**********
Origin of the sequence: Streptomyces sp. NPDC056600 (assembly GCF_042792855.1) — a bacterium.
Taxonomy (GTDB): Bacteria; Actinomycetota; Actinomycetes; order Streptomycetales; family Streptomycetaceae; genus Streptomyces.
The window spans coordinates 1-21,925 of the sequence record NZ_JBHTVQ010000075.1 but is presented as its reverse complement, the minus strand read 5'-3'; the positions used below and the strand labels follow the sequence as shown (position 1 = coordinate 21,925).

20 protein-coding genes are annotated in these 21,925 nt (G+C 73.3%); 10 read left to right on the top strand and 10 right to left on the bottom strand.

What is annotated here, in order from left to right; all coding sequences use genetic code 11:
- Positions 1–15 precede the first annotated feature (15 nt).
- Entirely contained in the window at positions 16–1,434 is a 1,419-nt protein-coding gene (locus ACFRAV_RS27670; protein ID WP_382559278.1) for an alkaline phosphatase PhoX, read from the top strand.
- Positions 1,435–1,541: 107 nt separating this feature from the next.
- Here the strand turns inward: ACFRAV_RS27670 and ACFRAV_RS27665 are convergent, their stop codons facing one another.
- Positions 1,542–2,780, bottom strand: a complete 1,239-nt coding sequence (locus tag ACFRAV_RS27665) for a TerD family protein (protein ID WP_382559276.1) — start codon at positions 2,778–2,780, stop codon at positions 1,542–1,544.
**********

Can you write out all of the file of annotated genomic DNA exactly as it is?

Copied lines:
Origin of the sequence: Streptomyces sp. NPDC056600 (assembly GCF_042792855.1) — a bacterium.
Taxonomy (GTDB): Bacteria; Actinomycetota; Actinomycetes; order Streptomycetales; family Streptomycetaceae; genus Streptomyces.
The window spans coordinates 1-21,925 of the sequence record NZ_JBHTVQ010000075.1 but is presented as its reverse complement, the minus strand read 5'-3'; the positions used below and the strand labels follow the sequence as shown (position 1 = coordinate 21,925).

20 protein-coding genes are annotated in these 21,925 nt (G+C 73.3%); 10 read left to right on the top strand and 10 right to left on the bottom strand.

What is annotated here, in order from left to right; all coding sequences use genetic code 11:
- Positions 1–15 precede the first annotated feature (15 nt).
- Entirely contained in the window at positions 16–1,434 is a 1,419-nt protein-coding gene (locus ACFRAV_RS27670; protein ID WP_382559278.1) for an alkaline phosphatase PhoX, read from the top strand.
- Positions 1,435–1,541: 107 nt separating this feature from the next.
- Here the strand turns inward: ACFRAV_RS27670 and ACFRAV_RS27665 are convergent, their stop codons facing one another.
- Positions 1,542–2,780, bottom strand: a complete 1,239-nt coding sequence (locus tag ACFRAV_RS27665) for a TerD family protein (protein ID WP_382559276.1) — start codon at positions 2,778–2,780, stop codon at positions 1,542–1,544.